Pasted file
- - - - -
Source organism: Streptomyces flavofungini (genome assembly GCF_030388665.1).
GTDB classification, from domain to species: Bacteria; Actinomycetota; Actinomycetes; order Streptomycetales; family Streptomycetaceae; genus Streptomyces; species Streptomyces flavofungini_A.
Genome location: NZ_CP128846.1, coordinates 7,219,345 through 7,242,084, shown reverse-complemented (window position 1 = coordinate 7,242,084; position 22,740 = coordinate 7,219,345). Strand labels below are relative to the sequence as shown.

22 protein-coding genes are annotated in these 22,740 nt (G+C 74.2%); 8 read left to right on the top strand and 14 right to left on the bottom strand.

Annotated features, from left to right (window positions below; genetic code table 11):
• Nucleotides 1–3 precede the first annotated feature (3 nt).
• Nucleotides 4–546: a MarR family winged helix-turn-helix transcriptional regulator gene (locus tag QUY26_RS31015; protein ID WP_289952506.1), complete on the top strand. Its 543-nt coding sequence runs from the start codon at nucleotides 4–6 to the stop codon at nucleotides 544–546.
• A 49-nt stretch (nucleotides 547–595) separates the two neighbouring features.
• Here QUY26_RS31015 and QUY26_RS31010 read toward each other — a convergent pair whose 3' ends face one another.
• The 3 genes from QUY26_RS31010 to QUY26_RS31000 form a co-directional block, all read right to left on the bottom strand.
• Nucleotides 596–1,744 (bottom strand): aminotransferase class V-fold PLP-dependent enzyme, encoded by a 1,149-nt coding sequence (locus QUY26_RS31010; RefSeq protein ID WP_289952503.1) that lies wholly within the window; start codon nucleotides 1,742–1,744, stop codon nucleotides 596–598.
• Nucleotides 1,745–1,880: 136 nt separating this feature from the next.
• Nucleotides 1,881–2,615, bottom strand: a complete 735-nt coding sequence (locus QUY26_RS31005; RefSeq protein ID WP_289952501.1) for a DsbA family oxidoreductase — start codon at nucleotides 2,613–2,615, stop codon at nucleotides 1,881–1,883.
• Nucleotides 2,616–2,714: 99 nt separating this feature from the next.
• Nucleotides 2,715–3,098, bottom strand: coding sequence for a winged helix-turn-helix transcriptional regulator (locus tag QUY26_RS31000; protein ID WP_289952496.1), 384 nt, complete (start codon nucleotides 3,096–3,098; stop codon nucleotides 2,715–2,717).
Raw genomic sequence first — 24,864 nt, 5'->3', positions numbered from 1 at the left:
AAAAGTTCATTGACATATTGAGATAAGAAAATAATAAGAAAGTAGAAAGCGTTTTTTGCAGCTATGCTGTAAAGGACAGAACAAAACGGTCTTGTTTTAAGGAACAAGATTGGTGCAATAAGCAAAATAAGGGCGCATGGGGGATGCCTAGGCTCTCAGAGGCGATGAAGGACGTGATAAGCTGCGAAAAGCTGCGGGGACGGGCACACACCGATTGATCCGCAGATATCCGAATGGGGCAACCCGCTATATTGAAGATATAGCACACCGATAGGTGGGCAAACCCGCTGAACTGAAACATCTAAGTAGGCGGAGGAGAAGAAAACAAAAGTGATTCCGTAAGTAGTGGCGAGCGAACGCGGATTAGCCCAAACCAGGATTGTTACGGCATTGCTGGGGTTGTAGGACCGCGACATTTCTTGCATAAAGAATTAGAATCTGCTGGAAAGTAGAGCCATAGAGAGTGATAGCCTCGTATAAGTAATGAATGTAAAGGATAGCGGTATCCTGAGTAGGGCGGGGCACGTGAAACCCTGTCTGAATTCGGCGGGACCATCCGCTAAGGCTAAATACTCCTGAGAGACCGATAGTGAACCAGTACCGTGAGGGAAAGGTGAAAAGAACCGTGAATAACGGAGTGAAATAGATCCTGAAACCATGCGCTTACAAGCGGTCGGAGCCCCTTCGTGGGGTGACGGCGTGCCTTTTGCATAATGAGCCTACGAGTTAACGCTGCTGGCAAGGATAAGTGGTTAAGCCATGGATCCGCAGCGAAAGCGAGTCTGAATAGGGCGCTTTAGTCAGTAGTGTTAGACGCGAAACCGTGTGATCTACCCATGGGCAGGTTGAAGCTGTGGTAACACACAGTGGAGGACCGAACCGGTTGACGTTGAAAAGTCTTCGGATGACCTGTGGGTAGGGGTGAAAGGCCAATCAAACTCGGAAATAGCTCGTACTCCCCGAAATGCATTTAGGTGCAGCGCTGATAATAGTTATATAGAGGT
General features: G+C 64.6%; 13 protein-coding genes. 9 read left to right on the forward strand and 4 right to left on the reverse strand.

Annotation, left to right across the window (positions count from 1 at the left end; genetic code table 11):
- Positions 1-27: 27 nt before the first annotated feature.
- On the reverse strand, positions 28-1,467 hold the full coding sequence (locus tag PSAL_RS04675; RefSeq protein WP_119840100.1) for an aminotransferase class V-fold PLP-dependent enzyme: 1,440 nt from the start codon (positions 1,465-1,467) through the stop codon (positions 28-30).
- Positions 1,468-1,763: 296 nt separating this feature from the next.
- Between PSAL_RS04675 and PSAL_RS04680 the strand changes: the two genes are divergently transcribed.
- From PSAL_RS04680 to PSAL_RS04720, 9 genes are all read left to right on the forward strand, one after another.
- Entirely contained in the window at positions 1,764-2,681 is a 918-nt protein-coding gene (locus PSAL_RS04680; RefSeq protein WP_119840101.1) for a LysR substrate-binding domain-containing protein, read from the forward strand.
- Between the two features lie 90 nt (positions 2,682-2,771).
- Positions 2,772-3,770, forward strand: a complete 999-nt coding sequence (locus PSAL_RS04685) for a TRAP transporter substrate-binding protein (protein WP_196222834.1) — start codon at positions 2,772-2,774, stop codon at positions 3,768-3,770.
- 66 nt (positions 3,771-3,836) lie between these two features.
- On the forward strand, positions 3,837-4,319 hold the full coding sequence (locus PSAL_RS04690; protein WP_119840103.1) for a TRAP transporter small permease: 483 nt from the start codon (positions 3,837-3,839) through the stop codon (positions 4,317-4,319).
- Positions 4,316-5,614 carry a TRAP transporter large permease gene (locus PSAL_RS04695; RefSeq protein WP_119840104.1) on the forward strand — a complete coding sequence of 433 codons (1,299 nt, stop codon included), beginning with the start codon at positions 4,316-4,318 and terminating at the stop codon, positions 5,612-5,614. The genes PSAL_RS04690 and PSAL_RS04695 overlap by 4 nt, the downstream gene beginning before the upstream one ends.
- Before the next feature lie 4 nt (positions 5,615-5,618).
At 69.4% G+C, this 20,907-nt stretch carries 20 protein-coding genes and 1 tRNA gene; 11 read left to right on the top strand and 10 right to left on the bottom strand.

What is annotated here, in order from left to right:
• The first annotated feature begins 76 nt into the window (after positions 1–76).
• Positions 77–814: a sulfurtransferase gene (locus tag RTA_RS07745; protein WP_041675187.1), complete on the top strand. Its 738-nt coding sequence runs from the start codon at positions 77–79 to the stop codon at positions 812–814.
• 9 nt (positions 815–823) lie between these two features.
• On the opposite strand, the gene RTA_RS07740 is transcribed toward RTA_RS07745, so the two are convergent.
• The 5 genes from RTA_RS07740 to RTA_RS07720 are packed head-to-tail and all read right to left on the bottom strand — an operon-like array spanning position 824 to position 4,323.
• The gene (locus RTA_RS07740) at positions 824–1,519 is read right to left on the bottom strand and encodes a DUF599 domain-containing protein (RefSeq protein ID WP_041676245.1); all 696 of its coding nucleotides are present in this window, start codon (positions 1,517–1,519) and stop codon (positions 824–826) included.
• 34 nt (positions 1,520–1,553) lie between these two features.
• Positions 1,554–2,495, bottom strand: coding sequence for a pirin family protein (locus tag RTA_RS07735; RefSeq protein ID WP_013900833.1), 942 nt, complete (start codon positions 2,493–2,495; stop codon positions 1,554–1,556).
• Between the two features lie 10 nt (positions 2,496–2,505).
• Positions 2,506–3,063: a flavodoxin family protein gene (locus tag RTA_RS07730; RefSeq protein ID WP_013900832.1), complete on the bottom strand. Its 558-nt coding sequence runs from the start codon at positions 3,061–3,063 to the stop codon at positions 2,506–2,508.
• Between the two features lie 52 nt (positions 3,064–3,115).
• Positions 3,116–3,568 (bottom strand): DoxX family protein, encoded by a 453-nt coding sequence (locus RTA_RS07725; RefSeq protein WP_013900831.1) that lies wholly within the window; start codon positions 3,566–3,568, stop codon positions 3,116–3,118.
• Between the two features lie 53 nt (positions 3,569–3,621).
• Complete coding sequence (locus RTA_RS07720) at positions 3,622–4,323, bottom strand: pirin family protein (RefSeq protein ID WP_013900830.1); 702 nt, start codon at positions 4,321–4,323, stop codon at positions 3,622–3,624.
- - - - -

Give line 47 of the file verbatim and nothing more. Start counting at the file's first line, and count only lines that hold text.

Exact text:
• Complete coding sequence (locus RTA_RS07720) at positions 3,622–4,323, bottom strand: pirin family protein (RefSeq protein ID WP_013900830.1); 702 nt, start codon at positions 4,321–4,323, stop codon at positions 3,622–3,624.